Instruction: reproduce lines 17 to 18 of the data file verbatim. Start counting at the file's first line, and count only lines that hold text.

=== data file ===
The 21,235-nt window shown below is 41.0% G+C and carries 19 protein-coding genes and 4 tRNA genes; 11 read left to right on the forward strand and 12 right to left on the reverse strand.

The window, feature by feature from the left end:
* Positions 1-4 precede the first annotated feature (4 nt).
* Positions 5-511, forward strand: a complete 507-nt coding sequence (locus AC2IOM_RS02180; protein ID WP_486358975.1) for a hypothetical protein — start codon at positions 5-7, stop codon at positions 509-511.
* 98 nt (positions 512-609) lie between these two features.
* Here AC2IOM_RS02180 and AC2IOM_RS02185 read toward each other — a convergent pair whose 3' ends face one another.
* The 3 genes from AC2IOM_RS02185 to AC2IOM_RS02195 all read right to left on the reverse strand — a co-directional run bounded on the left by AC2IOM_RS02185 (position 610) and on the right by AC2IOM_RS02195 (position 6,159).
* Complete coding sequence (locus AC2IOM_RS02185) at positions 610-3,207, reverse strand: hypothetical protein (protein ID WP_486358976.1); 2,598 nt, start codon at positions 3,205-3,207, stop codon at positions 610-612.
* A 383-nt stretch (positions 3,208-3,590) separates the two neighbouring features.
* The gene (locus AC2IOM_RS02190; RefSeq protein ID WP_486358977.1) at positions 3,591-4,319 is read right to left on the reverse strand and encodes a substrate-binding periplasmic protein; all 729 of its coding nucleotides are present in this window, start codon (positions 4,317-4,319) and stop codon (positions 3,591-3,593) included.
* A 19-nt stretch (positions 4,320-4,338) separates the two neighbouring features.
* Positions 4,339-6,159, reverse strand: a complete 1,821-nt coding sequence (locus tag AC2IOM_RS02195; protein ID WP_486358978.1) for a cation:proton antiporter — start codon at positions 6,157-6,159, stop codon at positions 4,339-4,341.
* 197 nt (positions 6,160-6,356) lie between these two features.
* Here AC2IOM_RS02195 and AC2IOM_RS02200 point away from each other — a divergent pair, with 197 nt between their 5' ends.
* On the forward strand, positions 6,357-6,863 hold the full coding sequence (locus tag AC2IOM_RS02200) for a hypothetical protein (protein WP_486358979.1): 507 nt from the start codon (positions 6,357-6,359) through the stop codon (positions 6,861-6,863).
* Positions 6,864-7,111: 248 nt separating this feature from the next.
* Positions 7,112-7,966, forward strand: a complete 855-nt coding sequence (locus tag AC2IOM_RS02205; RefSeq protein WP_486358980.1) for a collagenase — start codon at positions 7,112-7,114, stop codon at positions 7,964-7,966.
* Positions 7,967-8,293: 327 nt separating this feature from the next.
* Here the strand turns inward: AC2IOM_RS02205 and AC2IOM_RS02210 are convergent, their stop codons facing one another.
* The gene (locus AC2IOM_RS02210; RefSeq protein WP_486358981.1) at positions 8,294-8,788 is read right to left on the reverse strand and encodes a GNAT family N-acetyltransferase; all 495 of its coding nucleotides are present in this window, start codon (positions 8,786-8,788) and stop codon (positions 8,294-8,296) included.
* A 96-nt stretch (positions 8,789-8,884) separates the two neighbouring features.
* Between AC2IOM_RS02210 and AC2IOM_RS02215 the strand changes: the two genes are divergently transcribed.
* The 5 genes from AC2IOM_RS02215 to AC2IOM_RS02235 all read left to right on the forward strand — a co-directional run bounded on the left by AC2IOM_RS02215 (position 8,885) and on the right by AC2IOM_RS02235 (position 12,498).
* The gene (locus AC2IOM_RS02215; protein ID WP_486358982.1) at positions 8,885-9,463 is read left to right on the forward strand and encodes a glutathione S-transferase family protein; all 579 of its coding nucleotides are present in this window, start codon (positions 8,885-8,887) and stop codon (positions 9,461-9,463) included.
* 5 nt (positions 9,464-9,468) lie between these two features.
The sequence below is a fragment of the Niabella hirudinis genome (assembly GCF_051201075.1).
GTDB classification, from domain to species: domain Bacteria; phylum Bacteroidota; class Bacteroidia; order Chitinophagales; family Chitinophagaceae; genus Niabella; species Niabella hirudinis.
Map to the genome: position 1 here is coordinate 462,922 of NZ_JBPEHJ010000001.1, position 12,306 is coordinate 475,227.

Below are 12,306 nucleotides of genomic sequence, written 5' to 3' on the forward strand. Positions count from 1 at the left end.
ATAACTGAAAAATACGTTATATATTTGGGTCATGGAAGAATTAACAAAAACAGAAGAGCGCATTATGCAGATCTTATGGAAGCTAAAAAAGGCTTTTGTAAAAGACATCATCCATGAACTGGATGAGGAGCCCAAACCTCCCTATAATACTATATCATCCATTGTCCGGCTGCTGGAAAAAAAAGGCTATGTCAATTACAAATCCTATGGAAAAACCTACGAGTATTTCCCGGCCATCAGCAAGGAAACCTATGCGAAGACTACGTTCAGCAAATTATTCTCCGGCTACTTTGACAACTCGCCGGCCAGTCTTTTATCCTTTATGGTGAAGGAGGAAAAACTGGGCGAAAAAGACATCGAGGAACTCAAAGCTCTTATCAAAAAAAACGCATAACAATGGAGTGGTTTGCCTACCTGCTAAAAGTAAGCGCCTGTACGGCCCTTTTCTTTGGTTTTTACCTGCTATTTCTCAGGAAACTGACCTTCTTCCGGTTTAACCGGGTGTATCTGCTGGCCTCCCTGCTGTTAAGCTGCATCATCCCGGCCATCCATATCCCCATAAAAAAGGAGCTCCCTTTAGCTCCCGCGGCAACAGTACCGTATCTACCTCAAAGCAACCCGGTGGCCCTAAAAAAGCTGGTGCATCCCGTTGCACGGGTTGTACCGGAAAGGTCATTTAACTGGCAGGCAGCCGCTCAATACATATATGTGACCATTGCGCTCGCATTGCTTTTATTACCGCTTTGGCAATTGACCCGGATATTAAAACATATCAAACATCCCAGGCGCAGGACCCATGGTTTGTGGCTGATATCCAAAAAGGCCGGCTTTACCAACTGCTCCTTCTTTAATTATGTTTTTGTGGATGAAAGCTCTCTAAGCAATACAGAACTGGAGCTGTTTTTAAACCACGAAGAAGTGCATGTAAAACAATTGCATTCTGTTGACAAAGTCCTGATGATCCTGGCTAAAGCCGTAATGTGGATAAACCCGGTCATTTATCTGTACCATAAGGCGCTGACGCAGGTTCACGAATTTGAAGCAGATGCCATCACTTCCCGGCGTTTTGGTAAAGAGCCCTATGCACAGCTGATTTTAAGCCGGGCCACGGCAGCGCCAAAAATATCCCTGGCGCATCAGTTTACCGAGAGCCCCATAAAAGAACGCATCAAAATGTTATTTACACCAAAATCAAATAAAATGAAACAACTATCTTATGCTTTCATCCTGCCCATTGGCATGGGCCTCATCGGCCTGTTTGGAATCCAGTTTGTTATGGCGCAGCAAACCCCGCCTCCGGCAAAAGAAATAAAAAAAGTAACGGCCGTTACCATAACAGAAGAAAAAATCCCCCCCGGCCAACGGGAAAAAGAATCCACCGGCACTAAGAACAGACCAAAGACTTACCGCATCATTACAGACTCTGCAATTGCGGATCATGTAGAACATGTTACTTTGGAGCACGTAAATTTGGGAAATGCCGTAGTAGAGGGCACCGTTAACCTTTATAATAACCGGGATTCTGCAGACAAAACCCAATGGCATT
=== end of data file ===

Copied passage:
* Positions 7,112-7,966, forward strand: a complete 855-nt coding sequence (locus tag AC2IOM_RS02205; RefSeq protein WP_486358980.1) for a collagenase — start codon at positions 7,112-7,114, stop codon at positions 7,964-7,966.
* Positions 7,967-8,293: 327 nt separating this feature from the next.